Keith Martin with the five lambs this week.

Ewe cannot be serious!

A Ballinasloe farmer has beaten odds reckoned to be at least one million to one by welcoming rare quintuplet lambs at the end of last month.

For some, this might have been much ado about mutton, but for Keith Martin, who farms in Aughrim, this was something quite different and some welcome good news during the coronavirus pandemic which has kept us all grounded and mired in bad news.
He says the five purebred Charollais newborn lambs are in “flying form” since their unexpected arrival on April 20.
“She (the ewe) was scanned for four lambs. We brought her in when she was sick to lamb. I took out the four, the first one was coming the wrong way, and then there were three to follow. I didn't even think to check for another one. I gave them colostrum and they started to stand up, and then went in for my dinner, ate it, and came back out and Jaysus, here is lucky number five. I couldn't believe it,” Keith recalls laughing heartily.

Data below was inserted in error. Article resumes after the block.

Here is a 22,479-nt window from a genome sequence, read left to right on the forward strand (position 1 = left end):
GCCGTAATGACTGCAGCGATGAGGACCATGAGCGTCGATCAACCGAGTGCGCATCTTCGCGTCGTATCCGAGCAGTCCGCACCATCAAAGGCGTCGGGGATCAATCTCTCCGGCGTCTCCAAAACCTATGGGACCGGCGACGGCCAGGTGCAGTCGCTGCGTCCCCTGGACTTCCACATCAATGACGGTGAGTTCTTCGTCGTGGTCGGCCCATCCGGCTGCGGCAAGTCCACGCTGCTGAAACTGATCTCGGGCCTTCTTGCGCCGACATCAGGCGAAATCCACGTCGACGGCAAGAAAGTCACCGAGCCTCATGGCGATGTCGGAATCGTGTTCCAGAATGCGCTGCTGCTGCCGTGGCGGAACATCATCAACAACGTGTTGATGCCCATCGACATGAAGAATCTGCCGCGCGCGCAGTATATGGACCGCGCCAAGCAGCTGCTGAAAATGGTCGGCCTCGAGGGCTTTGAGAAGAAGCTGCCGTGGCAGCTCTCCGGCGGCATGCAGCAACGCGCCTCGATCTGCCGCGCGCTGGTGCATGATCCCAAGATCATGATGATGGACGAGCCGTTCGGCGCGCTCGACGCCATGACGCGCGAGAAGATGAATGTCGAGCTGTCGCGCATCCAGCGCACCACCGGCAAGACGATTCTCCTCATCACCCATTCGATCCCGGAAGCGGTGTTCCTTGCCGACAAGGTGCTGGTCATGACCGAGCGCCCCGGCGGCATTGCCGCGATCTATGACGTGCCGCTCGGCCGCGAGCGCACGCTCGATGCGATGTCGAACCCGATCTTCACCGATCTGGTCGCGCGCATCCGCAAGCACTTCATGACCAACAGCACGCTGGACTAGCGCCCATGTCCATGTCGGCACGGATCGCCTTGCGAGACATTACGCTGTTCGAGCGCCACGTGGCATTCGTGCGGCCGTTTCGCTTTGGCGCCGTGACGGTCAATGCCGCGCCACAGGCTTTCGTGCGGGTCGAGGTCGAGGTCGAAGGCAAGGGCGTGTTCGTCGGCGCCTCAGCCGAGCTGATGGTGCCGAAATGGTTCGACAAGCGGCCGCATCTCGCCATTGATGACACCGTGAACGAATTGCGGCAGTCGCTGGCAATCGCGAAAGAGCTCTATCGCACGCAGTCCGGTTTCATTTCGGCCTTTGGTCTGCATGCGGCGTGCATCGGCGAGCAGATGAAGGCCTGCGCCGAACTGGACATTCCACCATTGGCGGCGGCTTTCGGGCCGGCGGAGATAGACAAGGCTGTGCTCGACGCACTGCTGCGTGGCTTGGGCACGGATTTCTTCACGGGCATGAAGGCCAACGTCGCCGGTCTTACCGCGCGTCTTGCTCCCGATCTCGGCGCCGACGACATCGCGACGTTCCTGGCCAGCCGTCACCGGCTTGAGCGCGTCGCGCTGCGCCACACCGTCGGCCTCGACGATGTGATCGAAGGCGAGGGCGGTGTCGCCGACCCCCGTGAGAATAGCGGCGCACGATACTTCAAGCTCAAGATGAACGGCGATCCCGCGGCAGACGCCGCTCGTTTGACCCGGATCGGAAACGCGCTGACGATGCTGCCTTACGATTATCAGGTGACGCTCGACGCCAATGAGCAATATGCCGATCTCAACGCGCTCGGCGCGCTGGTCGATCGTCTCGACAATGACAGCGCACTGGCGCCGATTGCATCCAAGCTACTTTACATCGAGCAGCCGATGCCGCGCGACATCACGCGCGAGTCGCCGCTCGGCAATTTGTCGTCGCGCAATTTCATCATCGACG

“I've never had five before, I've had four alright but five, no. For all to be alive and no problems is rare. There are two males and three females,” adds Keith.
Asked how they are progressing since, the Ballinasloe farmer confirmed they are thriving aided by regular bottle feeding by his partner, Kate, who has been caring for them daily as the Charollais mother would not have enough milk for all five.
In normal times the new lambs would have attracted visitors and locals to keen to have a look but the government restrictions have put paid to that, sadly. However, they certainly have given all on the farm something to smile about during a busy spring lambing season which he says is about to conclude shortly.
Keith, who had 420 lambs to ewe this year, mainly Suffolk/Texel cross, actually only has 18 or 19 Charollais sheep for breeding so the odds of quintuplets among that breed were miniscule.
“We've only about 20 left to lamb so it'll be no harm, we'll be delighted to get away from it,” he says of the lambing season which is now thankfully almost over.
“It was a great bit of something positive away from the coronavirus. I mean it's hard to listen to it all. This is a bit different,” Keith, who also keeps a lot of horses for selling and showing, mainly cobs and hunters, along with red/white head suckler cows on his farm ends.